I’m going to start by saying I can’t be unbiased in this review. There’s not much for me not to like in Jeff Jones’ The Last Rock N’ Roll Show, especially as a writer who counts one of her favorite moments in life as the day she won tickets to see Rammstein four hours before the show. Am I typing with my right hand while my left hand curls into metal horns at the memory? Yes.
The Last Rock N’ Roll Show starts with Alanna (Dayna Chernoff), a lover of all things rock and music columnist for NOW magazine. On her last day of the job, she recounts her torrid love affair with the genre.
While she muses on her young and impressionable years sneaking out of her bedroom window to be exposed to the tantalizing world of rock for the first time, she sits back in her seat and recalls that first band. That first band takes to the stage to accent her monologue with a full performance, complete with light show, for the audience.
Alanna starts with love at first sight and the starry-eyed passion that follows: the rush of seeing new bands, the electricity pouring out of every guitar riff and lyric feeding into the crowd of thousands. The adrenaline rush is the perfect drug that sends her to a new show every week.
That same energy that once lead her to sound off on a young Spice Girls fan wearing a Johnny Cash t-shirt ultimately landed her the NOW position. (Hm, perhaps I should be more vocal towards those Justin Bieber fans…)
Like every proper dysfunctional relationship, you start to learn things about your lover that turn you off. Soon, Alanna is exposed to the dark underbelly of the rock world – the sex and drugs (more so the drugs) of that unholy trinity. It’s a revelation that provides a foothold for her to stab at a few noteworthy bands (Oasis) and comment on the downfall of rock legends falling victim to their own fame.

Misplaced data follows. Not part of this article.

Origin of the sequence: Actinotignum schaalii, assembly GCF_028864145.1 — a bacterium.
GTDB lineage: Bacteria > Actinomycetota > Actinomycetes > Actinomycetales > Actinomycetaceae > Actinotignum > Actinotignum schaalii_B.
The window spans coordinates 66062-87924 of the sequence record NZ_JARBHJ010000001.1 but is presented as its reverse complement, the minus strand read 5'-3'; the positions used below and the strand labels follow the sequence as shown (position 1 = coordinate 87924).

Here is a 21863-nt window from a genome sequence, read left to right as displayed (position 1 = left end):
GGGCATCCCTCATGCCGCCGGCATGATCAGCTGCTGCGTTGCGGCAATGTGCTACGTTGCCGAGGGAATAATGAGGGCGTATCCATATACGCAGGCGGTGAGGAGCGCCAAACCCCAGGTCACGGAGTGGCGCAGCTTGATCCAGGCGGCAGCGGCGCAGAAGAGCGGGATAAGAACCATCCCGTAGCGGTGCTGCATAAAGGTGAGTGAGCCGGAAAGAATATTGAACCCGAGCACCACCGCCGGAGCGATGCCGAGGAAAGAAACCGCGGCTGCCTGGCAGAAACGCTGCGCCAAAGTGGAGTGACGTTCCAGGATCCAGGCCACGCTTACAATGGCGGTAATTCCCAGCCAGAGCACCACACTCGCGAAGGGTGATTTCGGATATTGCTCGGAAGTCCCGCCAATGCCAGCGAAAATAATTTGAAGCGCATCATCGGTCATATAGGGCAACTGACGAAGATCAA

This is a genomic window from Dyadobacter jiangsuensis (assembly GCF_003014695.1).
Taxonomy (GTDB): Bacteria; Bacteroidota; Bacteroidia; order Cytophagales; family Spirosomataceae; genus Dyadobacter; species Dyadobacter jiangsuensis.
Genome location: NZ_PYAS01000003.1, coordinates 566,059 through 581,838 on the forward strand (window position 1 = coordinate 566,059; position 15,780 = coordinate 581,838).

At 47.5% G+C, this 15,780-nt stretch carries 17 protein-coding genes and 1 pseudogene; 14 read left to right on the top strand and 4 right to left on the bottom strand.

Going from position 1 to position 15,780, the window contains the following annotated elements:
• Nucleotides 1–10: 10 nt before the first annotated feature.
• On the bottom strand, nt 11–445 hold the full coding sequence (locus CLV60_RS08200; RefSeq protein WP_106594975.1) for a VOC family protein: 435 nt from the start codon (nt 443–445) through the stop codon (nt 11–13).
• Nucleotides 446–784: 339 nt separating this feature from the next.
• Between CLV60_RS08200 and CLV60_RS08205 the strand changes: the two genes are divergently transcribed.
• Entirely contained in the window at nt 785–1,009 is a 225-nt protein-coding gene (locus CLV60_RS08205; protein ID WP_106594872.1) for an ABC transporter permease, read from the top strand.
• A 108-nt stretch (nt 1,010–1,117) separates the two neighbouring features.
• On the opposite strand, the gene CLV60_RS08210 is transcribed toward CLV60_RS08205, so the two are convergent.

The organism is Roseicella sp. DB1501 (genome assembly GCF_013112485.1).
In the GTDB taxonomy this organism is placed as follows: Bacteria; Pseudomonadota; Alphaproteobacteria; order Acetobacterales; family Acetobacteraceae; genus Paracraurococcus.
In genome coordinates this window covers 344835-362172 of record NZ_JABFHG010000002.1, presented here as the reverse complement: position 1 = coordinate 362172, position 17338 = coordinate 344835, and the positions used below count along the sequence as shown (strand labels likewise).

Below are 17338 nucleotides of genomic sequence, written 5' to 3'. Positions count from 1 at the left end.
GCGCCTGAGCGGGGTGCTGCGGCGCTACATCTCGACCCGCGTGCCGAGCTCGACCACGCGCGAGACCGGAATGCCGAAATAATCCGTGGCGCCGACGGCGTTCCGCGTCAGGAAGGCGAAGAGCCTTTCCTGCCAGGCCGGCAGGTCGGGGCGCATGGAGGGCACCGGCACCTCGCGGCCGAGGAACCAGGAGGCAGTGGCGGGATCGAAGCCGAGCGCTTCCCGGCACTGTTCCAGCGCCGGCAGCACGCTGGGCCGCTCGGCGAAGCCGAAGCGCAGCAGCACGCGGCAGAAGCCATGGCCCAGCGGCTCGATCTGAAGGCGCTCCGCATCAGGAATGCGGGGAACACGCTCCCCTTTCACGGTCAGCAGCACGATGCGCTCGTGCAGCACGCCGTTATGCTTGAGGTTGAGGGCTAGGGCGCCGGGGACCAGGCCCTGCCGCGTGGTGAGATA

As for the band, they’re not just there to provide canned soundtrack – they’re a bonafide rock band with real musical chops. I don’t have a name for them (I wish I did) but I can tell you that they are Jeff Jones, Bram Cayne, Danielle Kolenko, Daniel MacEachern, and Amelia Pipher. The band itself is worth the listen to as their songs provide the answer, the other side of the argument, to Alanna’s lamentation.
At the end we are left with this, what do you value? Is the soul of rock and roll still alive and kicking or has music, even writing about music, become lost to the demons of merchandising, ticket sales, commercial backing and that creature that lives in the bottom of a Jack Daniels bottle? I still hope it hasn’t.
July 6 – 8:45 pm
July 9 – 12 pm
July 10 – 7 pm
July 11 – 3 pm
July 13 – 11 pm
July 15 – 1:45 pm
July 16 – 9:15 pm
– Individual Fringe tickets are available at the door for $10 ($5 for FringeKids), cash only. Late comers will not be permitted.
– Tickets are also available online at fringetoronto.com, by phone at 416-966-1062, or in person at The Fringe Test, 581 Bloor St. W (Advance tickets are $11 – $10 + $1 convenience fee)
– Money saving passes are available if you plan to see at least 5 shows.